In 1991, Sabath described “larger avian eggs” from the Upper Cretaceous Barun Goyot and Djadokhta Formations of Mongolia. These were later included in the ootaxon Gobioolithus major. Here we recognize the larger avian eggs of Sabath as a distinct ootaxon, Styloolithus sabathi, oogen. et oosp. nov. These eggs differ from those of Gobioolithus in being larger (70 by 32 mm) and more elongate. Microscopically, the shell bears a third layer (possible external zone) thicker than the mammillary layer and nearly as thick as the second layer (possible squamatic zone); the continuous layer (including layers two and three) to mammillary layer thickness ratio is 3.1:1. Within the clutch, the tightly spaced eggs stand with their long axes steeply inclined. Adult remains are associated with two clutches, suggesting an incubation mode similar to that of troodontid maniraptorans, where adults sat atop largely buried eggs. S. sabathi provides evidence that relative egg size in Mesozoic non-ornithuromorph birds had increased markedly from the non-avian theropod condition in oviraptorids and troodontids, but had not yet reached the modern egg-adult proportions of Neornithes. Sediment-bound upright eggs appear common to Enantiornithes and more basal avians, suggesting that like non-avian theropods, these birds lacked chalazae, the chords of albumen allowing egg rotation in modern birds. Absence of this simple structure may have restricted these basal birds to ground nesting in areas with appropriate substrates and not permitted the type of nesting diversity found in Neornithes. Neornithes are the only Mesozoic clade of Dinosauria to nest completely free of sediment; this may have played a crucial role in their surviving the K-Pg mass extinction event.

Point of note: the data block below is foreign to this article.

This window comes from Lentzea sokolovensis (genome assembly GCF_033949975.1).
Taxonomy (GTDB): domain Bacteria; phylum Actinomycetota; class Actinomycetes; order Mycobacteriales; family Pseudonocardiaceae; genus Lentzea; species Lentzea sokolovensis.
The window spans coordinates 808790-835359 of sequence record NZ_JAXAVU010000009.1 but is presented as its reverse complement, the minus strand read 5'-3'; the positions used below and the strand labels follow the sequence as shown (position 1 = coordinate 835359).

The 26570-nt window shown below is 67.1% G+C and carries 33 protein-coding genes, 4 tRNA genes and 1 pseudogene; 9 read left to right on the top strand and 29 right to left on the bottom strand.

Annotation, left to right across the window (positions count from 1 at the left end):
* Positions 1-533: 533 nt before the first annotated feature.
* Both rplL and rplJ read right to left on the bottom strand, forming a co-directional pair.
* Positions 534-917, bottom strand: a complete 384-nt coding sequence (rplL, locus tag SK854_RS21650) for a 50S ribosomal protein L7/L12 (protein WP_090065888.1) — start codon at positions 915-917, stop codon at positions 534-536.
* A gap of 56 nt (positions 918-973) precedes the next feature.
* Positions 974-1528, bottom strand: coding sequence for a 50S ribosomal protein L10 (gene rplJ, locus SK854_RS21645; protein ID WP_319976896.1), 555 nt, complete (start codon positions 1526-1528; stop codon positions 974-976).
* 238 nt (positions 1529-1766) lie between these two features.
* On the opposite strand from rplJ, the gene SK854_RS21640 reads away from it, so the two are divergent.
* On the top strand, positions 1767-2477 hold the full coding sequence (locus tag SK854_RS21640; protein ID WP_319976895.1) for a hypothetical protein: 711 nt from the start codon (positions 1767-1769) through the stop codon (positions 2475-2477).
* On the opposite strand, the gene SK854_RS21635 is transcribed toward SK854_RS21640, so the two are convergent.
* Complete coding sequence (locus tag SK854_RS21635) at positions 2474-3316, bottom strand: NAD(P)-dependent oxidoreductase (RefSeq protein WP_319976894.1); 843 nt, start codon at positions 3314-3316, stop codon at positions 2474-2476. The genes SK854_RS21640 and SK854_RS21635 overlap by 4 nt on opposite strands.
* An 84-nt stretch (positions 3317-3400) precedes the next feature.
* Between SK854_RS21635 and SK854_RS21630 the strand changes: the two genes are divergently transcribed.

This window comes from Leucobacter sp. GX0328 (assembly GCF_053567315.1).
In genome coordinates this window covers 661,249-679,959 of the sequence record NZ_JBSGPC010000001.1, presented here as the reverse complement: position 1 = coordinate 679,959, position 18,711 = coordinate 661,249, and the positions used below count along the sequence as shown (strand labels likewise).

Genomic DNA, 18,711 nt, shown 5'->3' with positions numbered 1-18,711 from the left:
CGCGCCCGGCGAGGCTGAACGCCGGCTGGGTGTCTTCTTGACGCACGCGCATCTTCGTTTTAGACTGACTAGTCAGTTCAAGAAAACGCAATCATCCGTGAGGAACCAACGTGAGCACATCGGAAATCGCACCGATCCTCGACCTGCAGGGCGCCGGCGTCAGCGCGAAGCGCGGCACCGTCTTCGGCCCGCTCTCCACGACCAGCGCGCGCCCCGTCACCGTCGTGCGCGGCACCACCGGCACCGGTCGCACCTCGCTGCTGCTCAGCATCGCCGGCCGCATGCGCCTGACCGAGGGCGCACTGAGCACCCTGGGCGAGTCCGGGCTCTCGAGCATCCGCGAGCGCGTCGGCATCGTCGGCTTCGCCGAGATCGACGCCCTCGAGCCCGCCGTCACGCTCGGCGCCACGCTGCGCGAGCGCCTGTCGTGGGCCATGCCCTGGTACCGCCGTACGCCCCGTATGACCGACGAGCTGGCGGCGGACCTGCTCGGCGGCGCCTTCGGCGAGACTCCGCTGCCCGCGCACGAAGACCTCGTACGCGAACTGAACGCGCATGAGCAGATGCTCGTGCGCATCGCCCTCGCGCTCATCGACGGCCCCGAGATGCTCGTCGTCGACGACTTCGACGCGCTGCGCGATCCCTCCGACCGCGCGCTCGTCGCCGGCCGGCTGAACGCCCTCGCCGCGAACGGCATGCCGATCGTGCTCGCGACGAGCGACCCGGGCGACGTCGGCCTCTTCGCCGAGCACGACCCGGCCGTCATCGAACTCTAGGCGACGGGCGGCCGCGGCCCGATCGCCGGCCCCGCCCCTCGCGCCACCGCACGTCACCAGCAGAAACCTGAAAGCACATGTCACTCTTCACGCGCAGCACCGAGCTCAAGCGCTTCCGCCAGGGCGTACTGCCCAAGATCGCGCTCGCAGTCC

Sabath (1991) documented a diverse assemblage of eggs collected by the Polish-Mongolian Expeditions of 1963–1971 from multiple localities within the Gobi Desert, Mongolia. Among these eggs, he noted two potentially avian varieties (Fig. 1A, C). A smaller form came from the Khermeen Tsav I locality within the “Protoceratops horizon”, correlative with the Campanian Barun Goyot Formation (Mikhailov et al. 1994; Jerzykiewicz 2000). These ellipsoid eggs measure on average 43 mm by 21 mm. At Khermeen Tsav, these eggs occur abundantly on several horizons representing repeat use of a nesting ground. Based on associated embryonic remains (Elżanowski 1981), Sabath (1991) tentatively assigned them to “Gobipteryx minuta”. Recent description of additional Khermeen Tsav embryos recognized them as distinct from Gobipteryx minuta, instead placing them in a new enantiornithine taxon, Gobipipus reshetovi (Kurochkin et al. 2013). The second avian egg of Sabath (1991), simply referred to as “larger avian eggs”, derived from two localities, Khulsan of the Barun Goyot Formation and Bayn Dzak within the Djadokhta Formation. These eggs are much larger with a 70 mm length and a 32 mm maximum diameter and Sabath (1991) considered them to have an ornithoid microstructure strongly altered diagenetically. Specimens from Bayn Dzak include two partial clutches both with closely placed, subvertically oriented eggs and skeletal elements of adults lying atop. Sabath (1991) estimated egg conductance for both egg varieties. The small egg has a conductance value 8.3 times greater than that predicted for a modern avian egg of equivalent mass, whereas the larger avian eggs have a conductance just below the predicted value (Sabath 1991: fig. 9). But some ambiguity exists for these values. Original conductance values for Gobioolithus minor are only 35% that of the values later determined by Deeming (2006). Unfortunately, the data for the larger avian eggs was left off the table summarizing his analysis, presumably in error (Sabath 1991: table 1). Nevertheless, even if these same discrepancies exist in the larger avian egg calculations of Sabath (1991), conductance values would still be much lower than G. minor and on par with those of modern birds.